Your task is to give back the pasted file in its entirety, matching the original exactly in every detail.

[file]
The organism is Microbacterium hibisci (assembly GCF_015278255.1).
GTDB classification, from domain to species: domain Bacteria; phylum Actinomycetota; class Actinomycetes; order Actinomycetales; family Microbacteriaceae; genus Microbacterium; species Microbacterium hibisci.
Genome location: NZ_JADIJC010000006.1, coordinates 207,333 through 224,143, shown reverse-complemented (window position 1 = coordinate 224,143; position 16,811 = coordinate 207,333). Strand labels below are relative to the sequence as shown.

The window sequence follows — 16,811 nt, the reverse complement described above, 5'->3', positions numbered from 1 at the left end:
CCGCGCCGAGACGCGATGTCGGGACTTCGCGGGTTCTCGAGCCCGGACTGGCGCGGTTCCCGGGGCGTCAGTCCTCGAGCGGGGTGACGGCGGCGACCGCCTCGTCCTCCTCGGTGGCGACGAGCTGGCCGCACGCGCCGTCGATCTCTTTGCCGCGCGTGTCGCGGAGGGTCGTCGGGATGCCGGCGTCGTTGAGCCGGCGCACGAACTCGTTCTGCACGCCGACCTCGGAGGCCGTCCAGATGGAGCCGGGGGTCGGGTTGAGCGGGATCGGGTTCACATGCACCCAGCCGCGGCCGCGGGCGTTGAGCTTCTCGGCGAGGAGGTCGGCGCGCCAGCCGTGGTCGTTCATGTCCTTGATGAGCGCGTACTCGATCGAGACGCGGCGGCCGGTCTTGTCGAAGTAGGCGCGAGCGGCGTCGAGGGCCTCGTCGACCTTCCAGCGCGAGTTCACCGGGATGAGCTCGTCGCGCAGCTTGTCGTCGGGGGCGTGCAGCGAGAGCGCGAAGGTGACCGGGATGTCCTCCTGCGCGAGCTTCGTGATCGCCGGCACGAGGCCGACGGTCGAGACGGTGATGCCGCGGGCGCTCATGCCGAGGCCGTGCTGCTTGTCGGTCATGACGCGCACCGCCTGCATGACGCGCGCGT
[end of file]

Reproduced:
The organism is Microbacterium hibisci (assembly GCF_015278255.1).
GTDB classification, from domain to species: domain Bacteria; phylum Actinomycetota; class Actinomycetes; order Actinomycetales; family Microbacteriaceae; genus Microbacterium; species Microbacterium hibisci.
Genome location: NZ_JADIJC010000006.1, coordinates 207,333 through 224,143, shown reverse-complemented (window position 1 = coordinate 224,143; position 16,811 = coordinate 207,333). Strand labels below are relative to the sequence as shown.

The window sequence follows — 16,811 nt, the reverse complement described above, 5'->3', positions numbered from 1 at the left end:
CCGCGCCGAGACGCGATGTCGGGACTTCGCGGGTTCTCGAGCCCGGACTGGCGCGGTTCCCGGGGCGTCAGTCCTCGAGCGGGGTGACGGCGGCGACCGCCTCGTCCTCCTCGGTGGCGACGAGCTGGCCGCACGCGCCGTCGATCTCTTTGCCGCGCGTGTCGCGGAGGGTCGTCGGGATGCCGGCGTCGTTGAGCCGGCGCACGAACTCGTTCTGCACGCCGACCTCGGAGGCCGTCCAGATGGAGCCGGGGGTCGGGTTGAGCGGGATCGGGTTCACATGCACCCAGCCGCGGCCGCGGGCGTTGAGCTTCTCGGCGAGGAGGTCGGCGCGCCAGCCGTGGTCGTTCATGTCCTTGATGAGCGCGTACTCGATCGAGACGCGGCGGCCGGTCTTGTCGAAGTAGGCGCGAGCGGCGTCGAGGGCCTCGTCGACCTTCCAGCGCGAGTTCACCGGGATGAGCTCGTCGCGCAGCTTGTCGTCGGGGGCGTGCAGCGAGAGCGCGAAGGTGACCGGGATGTCCTCCTGCGCGAGCTTCGTGATCGCCGGCACGAGGCCGACGGTCGAGACGGTGATGCCGCGGGCGCTCATGCCGAGGCCGTGCTGCTTGTCGGTCATGACGCGCACCGCCTGCATGACGCGCGCGT